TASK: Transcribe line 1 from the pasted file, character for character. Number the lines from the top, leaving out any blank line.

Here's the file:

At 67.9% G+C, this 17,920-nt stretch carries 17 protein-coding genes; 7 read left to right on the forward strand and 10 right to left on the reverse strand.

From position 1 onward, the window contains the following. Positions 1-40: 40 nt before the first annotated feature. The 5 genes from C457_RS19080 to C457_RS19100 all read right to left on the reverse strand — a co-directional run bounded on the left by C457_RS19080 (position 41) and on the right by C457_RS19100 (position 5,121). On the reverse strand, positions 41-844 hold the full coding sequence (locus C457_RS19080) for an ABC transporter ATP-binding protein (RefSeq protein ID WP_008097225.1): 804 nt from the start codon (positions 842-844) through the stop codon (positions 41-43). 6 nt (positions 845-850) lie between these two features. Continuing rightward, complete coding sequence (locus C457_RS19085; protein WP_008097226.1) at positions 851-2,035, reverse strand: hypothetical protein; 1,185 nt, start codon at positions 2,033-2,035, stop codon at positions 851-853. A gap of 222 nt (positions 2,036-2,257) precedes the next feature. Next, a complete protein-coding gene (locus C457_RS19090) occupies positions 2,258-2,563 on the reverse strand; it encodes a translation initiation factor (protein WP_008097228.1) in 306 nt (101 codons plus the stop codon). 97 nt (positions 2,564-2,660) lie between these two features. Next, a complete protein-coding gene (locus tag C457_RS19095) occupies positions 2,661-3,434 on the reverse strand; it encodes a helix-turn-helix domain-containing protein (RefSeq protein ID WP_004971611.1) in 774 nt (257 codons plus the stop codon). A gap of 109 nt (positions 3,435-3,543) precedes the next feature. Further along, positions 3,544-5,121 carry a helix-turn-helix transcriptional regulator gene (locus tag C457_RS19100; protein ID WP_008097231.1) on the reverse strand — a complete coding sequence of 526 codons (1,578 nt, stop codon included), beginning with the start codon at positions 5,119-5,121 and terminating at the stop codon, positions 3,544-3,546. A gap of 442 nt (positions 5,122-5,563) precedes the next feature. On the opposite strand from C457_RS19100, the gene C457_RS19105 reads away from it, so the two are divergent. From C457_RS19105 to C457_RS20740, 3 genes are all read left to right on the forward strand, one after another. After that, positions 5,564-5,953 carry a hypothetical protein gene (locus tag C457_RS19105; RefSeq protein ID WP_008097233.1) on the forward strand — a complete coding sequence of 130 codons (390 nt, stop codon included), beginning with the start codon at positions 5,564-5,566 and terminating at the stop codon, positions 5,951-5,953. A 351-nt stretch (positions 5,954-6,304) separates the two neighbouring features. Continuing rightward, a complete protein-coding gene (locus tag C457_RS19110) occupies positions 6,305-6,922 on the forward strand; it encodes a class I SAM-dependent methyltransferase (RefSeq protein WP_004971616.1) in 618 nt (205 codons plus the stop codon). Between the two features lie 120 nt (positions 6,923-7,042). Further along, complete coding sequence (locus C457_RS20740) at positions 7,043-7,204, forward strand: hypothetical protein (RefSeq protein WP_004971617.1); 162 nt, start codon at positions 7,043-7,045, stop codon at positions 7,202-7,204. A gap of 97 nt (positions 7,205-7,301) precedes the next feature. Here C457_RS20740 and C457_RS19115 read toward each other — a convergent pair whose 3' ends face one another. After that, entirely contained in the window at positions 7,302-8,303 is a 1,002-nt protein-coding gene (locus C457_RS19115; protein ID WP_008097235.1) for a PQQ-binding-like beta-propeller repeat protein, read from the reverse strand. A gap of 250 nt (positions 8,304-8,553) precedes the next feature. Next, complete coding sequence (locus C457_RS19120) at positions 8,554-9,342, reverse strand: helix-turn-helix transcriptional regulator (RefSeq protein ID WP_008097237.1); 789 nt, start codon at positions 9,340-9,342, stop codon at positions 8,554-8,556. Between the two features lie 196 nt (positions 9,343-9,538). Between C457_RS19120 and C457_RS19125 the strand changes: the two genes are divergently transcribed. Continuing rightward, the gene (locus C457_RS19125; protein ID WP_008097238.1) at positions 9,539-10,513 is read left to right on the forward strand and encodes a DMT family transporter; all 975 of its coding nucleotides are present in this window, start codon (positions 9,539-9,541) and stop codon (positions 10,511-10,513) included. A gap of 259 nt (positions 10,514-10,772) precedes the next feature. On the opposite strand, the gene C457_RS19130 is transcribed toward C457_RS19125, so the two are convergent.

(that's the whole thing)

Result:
At 67.9% G+C, this 17,920-nt stretch carries 17 protein-coding genes; 7 read left to right on the forward strand and 10 right to left on the reverse strand.